Q. How can I check to see if I’m registered to vote?

A. Visit

Q. Do I need identification to vote?

A. YES! You must present an acceptable form of photo ID, which include a Texas driver’s license, election ID certificate, personal ID card, handgun license, U.S. military ID with photo, U.S. citizenship certificate with photo or a U.S. passport.

Q. I don’t have a photo ID, can I still vote?

A. Yes, simply fill out a declaration at your polling place, where you must also present one of the acceptable forms of supporting ID, such as a certified copy of a domestic birth certificate, current utility bill, bank statement, paycheck, or government check; or the voter registration certificate from your county voter registrar.

Q. I left my photo ID. Can I still vote?

A. If you have an acceptable photo ID but don’t have it at your polling place, you can still vote a provisional ballot. You will have six days — until Monday, Nov. 14 — to present the acceptable ID to your county registrar or to process an exemption in order for your vote to count.

Q. Where can I vote early?

A. Any qualified voter may vote in person at the main early voting polling place or at any other designated early voting branch location during designated times. To find early voting locations visit:, or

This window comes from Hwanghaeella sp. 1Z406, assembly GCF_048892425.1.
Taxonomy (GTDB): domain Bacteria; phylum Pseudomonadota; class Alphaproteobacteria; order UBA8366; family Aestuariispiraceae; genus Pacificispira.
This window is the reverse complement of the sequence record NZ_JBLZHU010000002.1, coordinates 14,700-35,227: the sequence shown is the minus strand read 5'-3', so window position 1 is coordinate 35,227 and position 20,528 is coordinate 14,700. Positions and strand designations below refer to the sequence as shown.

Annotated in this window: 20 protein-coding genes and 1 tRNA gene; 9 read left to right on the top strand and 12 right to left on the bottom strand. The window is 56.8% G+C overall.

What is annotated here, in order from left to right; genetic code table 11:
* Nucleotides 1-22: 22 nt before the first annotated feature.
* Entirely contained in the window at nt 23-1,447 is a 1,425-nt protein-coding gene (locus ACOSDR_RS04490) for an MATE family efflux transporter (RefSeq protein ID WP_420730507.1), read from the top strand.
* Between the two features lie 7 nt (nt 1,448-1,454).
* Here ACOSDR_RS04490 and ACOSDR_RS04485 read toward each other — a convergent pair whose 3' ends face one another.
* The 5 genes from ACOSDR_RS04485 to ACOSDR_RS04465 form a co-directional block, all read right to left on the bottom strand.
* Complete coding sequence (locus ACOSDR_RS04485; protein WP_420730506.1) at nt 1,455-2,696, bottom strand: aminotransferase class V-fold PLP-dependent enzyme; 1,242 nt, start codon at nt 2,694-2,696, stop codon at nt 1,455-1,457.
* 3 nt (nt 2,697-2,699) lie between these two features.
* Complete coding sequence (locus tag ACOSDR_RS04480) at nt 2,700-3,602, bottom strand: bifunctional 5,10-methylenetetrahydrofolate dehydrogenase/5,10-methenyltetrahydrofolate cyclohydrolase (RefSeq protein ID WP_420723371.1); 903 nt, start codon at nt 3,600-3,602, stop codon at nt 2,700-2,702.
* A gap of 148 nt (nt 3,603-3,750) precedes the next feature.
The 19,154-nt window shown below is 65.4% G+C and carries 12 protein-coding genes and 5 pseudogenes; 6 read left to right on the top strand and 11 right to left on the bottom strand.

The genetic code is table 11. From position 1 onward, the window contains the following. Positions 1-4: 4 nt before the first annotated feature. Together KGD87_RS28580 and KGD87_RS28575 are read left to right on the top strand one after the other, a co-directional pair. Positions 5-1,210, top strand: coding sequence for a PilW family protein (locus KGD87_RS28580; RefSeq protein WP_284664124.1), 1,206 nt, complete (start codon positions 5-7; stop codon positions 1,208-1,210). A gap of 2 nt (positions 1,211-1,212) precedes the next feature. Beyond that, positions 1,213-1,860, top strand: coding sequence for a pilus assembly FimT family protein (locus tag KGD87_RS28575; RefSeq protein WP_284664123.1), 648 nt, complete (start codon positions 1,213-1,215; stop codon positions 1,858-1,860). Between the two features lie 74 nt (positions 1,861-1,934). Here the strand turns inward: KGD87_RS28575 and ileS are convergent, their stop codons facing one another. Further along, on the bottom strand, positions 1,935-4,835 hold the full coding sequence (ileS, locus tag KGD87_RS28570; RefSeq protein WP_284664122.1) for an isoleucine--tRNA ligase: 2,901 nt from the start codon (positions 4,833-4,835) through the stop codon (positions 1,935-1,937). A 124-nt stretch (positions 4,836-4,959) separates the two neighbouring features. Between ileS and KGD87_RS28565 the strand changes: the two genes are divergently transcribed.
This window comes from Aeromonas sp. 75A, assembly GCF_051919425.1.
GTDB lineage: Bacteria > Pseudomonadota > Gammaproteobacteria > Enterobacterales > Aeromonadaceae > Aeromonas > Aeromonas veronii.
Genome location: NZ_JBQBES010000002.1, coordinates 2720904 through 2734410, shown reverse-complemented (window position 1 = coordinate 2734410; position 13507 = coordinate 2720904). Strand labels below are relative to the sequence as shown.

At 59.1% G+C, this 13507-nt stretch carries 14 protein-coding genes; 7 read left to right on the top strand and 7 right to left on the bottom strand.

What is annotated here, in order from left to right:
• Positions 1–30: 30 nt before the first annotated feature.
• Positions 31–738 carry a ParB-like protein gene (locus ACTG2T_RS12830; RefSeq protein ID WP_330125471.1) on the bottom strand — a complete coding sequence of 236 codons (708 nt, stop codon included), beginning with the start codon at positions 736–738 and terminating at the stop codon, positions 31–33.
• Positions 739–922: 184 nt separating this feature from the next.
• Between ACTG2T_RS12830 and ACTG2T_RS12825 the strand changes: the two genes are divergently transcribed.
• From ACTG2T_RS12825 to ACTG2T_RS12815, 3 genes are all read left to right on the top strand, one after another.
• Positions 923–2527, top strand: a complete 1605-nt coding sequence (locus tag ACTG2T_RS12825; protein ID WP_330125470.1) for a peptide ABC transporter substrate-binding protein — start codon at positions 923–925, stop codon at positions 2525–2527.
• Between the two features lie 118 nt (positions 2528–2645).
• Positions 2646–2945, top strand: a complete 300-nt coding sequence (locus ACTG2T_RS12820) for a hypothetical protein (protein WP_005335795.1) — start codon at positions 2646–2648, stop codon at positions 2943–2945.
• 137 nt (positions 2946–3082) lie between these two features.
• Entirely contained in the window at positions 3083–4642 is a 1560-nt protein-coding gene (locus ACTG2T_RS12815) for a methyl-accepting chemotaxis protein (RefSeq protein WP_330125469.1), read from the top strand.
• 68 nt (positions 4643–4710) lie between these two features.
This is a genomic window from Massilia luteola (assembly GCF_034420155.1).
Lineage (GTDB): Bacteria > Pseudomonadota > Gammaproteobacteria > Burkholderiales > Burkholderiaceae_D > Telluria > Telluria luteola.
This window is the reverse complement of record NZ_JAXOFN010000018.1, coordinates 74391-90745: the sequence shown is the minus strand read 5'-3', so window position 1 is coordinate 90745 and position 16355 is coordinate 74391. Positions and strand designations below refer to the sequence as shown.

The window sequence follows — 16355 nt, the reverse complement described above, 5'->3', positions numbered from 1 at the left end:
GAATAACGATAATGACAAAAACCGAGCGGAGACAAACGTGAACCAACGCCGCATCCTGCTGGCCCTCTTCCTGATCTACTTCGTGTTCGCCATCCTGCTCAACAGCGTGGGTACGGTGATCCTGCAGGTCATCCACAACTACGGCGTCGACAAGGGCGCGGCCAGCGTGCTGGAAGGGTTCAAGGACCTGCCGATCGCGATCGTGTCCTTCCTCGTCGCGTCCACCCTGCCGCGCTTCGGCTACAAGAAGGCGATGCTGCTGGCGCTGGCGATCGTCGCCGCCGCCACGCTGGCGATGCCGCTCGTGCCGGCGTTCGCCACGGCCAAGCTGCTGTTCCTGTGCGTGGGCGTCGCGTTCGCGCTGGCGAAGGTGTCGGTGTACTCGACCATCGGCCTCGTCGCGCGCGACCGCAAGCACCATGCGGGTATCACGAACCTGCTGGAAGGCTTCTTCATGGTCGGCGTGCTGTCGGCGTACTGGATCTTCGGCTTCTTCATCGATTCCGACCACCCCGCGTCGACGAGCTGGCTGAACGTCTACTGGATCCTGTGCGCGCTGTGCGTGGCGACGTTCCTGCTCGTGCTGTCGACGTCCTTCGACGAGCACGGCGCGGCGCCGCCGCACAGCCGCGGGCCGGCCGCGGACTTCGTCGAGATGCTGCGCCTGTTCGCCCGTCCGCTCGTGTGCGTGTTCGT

Q. They said they can’t find my name on the roster. What should I do?

A. Whatever you do, don’t leave! If you are sure you registered, ask to be given a provisional ballot.

Q. What devices can I take in the polling location?

A. Wireless communication devices are prohibited within the polling location. The taking of photographs is prohibited within the polling location.

Q. Can I vote straight-party?

A. No. The straight-party voting option (straight-ticket) was outlawed in 2020 after a bill was signed by Abbott in 2017.

Q. How will I know my vote was counted?

A. Take your printed ballot to the ballot scanner and insert it into the scanner. Your ballot is cast when you see a confirmation screen on the scanner.

Q. Can I bring someone to help me?

A. Yes. On the voter’s request, the voter may be assisted by any person selected by the voter other than the voter’s employer, an agent of the voter’s employer, or an officer or agent of a labor union to which the voter belongs.